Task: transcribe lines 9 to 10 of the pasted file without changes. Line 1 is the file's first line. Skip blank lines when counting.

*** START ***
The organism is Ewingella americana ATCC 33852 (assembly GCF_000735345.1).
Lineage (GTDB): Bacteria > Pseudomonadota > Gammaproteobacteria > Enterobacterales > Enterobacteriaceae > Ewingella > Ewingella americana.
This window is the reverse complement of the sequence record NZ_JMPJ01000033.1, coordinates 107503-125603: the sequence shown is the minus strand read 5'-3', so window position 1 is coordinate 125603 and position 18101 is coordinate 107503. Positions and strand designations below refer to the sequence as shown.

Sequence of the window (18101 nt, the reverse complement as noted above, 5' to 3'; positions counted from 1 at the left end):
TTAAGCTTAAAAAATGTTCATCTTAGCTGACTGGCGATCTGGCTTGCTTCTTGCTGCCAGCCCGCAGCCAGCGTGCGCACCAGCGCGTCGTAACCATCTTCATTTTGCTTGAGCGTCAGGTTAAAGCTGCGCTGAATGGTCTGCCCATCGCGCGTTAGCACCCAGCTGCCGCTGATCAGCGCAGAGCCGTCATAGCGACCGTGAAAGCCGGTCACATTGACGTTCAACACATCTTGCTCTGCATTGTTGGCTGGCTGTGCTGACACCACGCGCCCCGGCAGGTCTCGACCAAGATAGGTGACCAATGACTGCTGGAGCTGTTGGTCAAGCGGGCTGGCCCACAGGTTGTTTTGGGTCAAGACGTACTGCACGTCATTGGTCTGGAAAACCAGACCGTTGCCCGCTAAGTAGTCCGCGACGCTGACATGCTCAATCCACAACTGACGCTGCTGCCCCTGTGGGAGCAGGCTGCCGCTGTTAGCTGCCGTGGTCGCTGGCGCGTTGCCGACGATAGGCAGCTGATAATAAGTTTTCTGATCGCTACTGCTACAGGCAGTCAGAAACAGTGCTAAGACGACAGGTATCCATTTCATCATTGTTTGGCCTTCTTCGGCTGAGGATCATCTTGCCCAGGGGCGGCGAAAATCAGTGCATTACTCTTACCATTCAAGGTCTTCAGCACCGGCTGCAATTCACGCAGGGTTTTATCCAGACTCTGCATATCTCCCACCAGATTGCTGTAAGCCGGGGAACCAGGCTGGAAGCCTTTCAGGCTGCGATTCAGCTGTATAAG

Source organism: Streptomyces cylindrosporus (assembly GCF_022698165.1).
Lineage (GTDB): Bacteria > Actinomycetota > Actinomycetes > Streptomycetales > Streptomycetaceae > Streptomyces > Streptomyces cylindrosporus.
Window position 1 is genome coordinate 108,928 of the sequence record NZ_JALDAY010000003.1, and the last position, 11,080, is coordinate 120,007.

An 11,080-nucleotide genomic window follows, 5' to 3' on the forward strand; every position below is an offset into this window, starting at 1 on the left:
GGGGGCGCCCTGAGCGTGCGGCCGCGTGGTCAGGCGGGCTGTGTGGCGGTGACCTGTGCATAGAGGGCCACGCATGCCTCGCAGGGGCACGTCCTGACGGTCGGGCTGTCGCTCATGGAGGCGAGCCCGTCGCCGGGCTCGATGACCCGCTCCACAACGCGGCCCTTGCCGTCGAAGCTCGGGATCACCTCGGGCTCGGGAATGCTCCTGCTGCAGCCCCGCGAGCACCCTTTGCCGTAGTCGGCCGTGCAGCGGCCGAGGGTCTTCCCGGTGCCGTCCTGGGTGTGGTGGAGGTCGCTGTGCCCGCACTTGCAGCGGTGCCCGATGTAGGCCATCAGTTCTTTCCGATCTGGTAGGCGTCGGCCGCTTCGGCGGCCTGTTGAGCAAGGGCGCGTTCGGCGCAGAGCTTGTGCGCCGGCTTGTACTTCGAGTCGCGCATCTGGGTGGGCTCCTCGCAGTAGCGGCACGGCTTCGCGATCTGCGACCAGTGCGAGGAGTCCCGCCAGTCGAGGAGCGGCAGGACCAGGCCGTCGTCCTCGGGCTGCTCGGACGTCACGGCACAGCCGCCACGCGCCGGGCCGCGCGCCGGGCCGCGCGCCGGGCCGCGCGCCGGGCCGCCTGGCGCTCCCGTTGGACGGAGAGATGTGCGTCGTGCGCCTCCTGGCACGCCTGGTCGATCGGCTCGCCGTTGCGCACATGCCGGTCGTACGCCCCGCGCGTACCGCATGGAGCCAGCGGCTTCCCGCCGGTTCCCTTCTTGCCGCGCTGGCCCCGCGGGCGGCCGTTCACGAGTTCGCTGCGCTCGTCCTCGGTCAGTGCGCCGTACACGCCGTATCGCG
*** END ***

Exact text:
An 11,080-nucleotide genomic window follows, 5' to 3' on the forward strand; every position below is an offset into this window, starting at 1 on the left:
GGGGGCGCCCTGAGCGTGCGGCCGCGTGGTCAGGCGGGCTGTGTGGCGGTGACCTGTGCATAGAGGGCCACGCATGCCTCGCAGGGGCACGTCCTGACGGTCGGGCTGTCGCTCATGGAGGCGAGCCCGTCGCCGGGCTCGATGACCCGCTCCACAACGCGGCCCTTGCCGTCGAAGCTCGGGATCACCTCGGGCTCGGGAATGCTCCTGCTGCAGCCCCGCGAGCACCCTTTGCCGTAGTCGGCCGTGCAGCGGCCGAGGGTCTTCCCGGTGCCGTCCTGGGTGTGGTGGAGGTCGCTGTGCCCGCACTTGCAGCGGTGCCCGATGTAGGCCATCAGTTCTTTCCGATCTGGTAGGCGTCGGCCGCTTCGGCGGCCTGTTGAGCAAGGGCGCGTTCGGCGCAGAGCTTGTGCGCCGGCTTGTACTTCGAGTCGCGCATCTGGGTGGGCTCCTCGCAGTAGCGGCACGGCTTCGCGATCTGCGACCAGTGCGAGGAGTCCCGCCAGTCGAGGAGCGGCAGGACCAGGCCGTCGTCCTCGGGCTGCTCGGACGTCACGGCACAGCCGCCACGCGCCGGGCCGCGCGCCGGGCCGCGCGCCGGGCCGCGCGCCGGGCCGCCTGGCGCTCCCGTTGGACGGAGAGATGTGCGTCGTGCGCCTCCTGGCACGCCTGGTCGATCGGCTCGCCGTTGCGCACATGCCGGTCGTACGCCCCGCGCGTACCGCATGGAGCCAGCGGCTTCCCGCCGGTTCCCTTCTTGCCGCGCTGGCCCCGCGGGCGGCCGTTCACGAGTTCGCTGCGCTCGTCCTCGGTCAGTGCGCCGTACACGCCGTATCGCG